At 28 days, February is the shortest month of the calendar year. It’s also the same month that celebrates and highlights black history.
Actually the month only pays homage to our history in America as if we didn’t exist before we arrived here, but that’s another discussion entirely.
It’s been a running joke amongst African-Americans that the shortest month of the year was selected intentionally by the “white man” as a slight.
In fact, it was Carter G. Woodson, an African-American historian, who started this whole thing back in the 1920’s as “Negro History Week.”
Turns out Woodson picked February as tip of the cap to both Abraham Lincoln and Frederick Douglass who both have birthdays in February,
Now here we are in 2009 and the month has a whole new significance. Thanks to the 2008 election, we were able to witness what was possibly the greatest feat in African-American history thus far. But what makes Barack Obama’s achievement special is the fact that it was done in “their” political system. Which was once the very source of our dissatisfaction in the country.
What’s even more beautiful is that President Obama isn’t the only African-American making history in the political sphere lately. Just today, Eric Holder was named the nation’s first African-American Attorney General. And whether or not it was a genuine selection or a political ploy, the Republican National Committee picked Michael Steele as their chairman, making him the the first African-American to hold the position.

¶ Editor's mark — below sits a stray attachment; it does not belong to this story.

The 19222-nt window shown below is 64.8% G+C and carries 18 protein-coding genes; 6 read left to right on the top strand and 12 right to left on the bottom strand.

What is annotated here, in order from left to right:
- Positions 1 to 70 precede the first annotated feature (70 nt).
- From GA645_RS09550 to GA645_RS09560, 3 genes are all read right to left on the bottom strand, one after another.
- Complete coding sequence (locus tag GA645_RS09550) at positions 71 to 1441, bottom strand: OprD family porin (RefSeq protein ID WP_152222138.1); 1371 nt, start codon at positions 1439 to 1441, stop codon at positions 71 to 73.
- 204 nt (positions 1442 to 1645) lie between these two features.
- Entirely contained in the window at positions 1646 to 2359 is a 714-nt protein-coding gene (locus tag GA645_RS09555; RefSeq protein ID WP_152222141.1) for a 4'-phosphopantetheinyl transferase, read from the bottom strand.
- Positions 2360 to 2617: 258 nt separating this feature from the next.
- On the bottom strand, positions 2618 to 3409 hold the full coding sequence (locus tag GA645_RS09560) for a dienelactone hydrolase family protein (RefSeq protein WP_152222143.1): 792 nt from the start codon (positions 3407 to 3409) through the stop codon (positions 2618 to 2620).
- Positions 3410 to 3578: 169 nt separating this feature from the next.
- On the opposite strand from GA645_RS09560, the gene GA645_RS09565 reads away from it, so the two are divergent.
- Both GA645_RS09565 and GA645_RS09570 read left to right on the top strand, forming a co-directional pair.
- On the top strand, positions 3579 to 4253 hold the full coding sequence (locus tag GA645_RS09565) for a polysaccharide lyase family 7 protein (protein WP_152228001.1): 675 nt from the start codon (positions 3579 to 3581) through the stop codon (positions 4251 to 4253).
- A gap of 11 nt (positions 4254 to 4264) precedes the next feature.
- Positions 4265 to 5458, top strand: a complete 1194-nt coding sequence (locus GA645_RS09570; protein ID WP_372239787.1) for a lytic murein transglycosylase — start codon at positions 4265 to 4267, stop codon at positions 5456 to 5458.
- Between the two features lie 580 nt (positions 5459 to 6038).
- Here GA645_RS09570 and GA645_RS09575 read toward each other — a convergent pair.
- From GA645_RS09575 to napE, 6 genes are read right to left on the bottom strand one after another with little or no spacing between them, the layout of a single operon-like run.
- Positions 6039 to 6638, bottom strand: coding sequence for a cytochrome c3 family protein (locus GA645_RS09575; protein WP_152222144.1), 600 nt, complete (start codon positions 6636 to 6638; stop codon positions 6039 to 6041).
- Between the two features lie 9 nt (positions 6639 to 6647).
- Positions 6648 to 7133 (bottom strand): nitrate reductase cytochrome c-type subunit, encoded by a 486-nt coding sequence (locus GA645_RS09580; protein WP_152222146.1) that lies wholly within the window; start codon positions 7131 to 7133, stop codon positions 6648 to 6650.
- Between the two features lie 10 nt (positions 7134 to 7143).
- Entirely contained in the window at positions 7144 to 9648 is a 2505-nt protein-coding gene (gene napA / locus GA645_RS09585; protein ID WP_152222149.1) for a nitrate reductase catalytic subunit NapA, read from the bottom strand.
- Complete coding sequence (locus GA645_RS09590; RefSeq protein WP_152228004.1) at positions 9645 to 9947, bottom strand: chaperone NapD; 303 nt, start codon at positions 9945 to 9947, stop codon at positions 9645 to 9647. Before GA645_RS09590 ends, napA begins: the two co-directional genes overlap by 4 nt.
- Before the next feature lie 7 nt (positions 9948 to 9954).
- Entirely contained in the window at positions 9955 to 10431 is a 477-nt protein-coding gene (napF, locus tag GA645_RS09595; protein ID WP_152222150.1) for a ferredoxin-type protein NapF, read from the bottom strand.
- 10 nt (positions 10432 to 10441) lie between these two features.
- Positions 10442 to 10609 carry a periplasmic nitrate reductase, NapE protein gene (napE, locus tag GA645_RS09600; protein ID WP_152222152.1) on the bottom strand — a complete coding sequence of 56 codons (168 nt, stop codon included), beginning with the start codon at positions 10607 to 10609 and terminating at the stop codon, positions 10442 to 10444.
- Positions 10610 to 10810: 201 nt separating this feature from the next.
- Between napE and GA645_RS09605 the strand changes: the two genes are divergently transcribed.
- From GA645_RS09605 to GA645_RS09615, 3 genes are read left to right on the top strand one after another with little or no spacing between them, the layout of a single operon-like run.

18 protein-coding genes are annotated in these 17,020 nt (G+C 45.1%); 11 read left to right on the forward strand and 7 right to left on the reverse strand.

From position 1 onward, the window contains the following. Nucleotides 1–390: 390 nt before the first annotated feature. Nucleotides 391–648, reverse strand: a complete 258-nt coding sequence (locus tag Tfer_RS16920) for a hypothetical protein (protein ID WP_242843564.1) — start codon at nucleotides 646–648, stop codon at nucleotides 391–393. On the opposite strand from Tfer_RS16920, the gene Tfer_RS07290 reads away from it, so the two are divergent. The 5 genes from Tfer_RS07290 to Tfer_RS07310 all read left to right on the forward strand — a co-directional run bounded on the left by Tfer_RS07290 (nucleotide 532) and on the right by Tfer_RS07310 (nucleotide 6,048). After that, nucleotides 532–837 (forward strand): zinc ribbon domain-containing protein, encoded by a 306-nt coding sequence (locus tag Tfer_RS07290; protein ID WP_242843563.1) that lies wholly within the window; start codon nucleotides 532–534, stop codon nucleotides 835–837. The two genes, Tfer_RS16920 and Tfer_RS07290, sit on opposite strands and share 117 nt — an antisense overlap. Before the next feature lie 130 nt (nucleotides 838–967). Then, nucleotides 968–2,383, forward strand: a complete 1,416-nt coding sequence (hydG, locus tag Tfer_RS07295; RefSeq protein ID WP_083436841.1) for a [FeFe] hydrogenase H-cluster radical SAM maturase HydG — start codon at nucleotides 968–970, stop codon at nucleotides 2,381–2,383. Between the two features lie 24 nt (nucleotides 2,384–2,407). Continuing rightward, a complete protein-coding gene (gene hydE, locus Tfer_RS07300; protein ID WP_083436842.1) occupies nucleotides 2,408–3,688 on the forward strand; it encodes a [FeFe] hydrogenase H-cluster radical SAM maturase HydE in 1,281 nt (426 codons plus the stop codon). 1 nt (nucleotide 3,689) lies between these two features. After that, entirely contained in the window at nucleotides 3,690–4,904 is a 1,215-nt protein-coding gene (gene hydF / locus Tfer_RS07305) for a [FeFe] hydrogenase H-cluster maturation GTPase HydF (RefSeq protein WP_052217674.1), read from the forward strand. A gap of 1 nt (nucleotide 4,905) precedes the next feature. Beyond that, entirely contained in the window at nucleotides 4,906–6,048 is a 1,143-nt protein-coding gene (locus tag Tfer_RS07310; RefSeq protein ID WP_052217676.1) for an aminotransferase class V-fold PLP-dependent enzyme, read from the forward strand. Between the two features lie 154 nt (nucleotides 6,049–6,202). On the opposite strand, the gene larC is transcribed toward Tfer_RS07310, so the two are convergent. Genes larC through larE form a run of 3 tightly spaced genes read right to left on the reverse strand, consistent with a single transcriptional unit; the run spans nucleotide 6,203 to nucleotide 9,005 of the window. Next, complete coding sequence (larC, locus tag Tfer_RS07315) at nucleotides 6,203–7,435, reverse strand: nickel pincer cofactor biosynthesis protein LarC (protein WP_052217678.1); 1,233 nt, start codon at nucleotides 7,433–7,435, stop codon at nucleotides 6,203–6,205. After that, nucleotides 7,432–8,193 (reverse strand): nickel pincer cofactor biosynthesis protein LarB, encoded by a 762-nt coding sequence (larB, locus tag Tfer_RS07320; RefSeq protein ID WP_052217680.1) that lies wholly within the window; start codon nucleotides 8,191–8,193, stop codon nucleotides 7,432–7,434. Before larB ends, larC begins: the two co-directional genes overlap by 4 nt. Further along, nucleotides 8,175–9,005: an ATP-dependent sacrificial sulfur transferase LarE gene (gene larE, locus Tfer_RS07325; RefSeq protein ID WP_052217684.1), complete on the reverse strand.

On Sunday Mike Tomlin became the second African-American to win a Superbowl, just three seasons after former Indianapolis Colts coach Tony Dungy became the first.
When I was growing up, the majority of major political accomplishments made by African-Americans were made in the past, with the exception of maybe Colin Powell being the first black to become Head of the Joint Chiefs of Staff. He was also the black person to be named Secretary of State.
But these more recent political accomplishments, particularly Barack Obama’s, reflect more than the skill of the individual. They represent a shift in the perception of of African-Americans in this country, which is still predominantly white.
While it would be naive to think that we have arrived at a point of equality that Dr. Martin Luther King Jr. once spoke about, it should be recognized that big strides have been made.
Personally I won’t say we’ve arrived until I stop feeling guilty when I drive past the cops.